Social Philosophy and Policy 15 (1):91-118 (1998)

I would like to defend a conception of life that many of us in philosophy practice but few of us preach, and with it a set of virtues that have often been ignored in ethics. In short, I would like to defend what philosopher Sam Keen, among many others, has called the passionate life. It is neither exotic nor unfamiliar. It is a life defined by emotions, by impassioned engagement and belief, by one or more quests, grand projects, embracing affections. It is also sometimes characterized in terms of frenzy, vaulting ambition, essentially insatiable goals, impossible affections. I want to contrast this conception of life with ordinary morality and “being a good person,” although for obvious reasons I do not want to say that one must give up the latter in pursuing the former. This is a mistake that Nietzsche often suggests with his “immor-alist” posturing and warrior metaphors, but I am convinced—on a solid textual basis—that he intended no such result. Nor do I want to dogmatically assert any superiority of a passionate, engaged life over a life that is more calm and routine. On the other hand, I do want to raise the question whether mere proper living, obedience to the law, utilitarian “rational choice” calculations, respect for others' rights and for contracts, and a bit of self-righteousness is all there is to a good life, even if one “fills in” the nonmoral spaces with permissible pleasures and accomplishments. Even a greatly enriched version of Kant, in other words, such as that recently defended by Barbara Herman, unfairly denigrates a kind of life that many of us deem desirable.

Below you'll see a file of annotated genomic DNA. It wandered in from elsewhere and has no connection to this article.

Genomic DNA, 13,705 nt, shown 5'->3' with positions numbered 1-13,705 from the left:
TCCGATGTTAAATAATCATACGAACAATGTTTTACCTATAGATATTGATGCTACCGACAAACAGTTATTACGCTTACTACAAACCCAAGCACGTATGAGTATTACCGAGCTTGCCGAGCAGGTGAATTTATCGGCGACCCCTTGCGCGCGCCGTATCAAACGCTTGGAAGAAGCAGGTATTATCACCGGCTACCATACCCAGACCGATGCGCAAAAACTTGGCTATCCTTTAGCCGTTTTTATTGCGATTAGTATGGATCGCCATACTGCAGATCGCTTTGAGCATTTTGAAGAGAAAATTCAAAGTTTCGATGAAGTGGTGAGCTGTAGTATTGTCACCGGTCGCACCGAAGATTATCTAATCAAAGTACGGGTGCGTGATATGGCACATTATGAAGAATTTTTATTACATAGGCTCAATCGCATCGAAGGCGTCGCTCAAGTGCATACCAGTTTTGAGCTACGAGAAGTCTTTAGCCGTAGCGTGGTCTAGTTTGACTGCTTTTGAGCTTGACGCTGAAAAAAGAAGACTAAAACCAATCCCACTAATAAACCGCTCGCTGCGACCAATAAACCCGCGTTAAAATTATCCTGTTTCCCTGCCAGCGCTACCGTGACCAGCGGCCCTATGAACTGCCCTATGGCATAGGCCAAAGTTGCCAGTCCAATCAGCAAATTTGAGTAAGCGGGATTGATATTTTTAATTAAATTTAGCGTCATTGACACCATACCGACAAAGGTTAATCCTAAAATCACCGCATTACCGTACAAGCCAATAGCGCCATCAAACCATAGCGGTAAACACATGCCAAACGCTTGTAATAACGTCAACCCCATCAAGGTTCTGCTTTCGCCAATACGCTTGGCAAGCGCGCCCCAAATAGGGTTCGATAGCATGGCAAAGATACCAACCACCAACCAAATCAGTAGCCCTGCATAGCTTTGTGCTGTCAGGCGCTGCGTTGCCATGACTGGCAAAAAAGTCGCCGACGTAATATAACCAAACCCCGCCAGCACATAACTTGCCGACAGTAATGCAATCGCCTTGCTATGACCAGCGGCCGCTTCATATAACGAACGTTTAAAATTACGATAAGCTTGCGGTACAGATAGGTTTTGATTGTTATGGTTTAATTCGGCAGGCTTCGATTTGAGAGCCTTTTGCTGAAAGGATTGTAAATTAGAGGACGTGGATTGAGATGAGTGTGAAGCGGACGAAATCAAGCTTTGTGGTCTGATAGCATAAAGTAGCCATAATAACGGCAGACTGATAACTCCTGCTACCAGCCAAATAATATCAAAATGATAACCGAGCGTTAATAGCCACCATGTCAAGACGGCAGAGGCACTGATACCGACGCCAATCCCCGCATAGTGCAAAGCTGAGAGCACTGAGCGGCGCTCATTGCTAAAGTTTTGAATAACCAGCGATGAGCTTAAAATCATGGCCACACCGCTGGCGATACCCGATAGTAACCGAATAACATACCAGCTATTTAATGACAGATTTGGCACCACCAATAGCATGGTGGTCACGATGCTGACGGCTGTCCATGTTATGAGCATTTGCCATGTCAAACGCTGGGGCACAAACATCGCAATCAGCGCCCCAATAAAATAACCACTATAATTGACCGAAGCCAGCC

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DOI 10.1017/S0265052500003083
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Being and Nothingness.Frederick A. Olafson - 1958 - Philosophical Review 67 (2):276-280.
The Practice of Moral Judgment.Paul Guyer - 1993 - Ethics 106 (2):404-423.
Explaining Emotions.Amelie Oksenberg Rorty - 1978 - Journal of Philosophy 75 (March):139-161.
Nietzsche: Life as Literature.Richard Schacht - 1988 - Philosophical Review 97 (2):266.
Plain Sex.Alan Goldman - 1977 - Philosophy and Public Affairs 6 (3):267-287.

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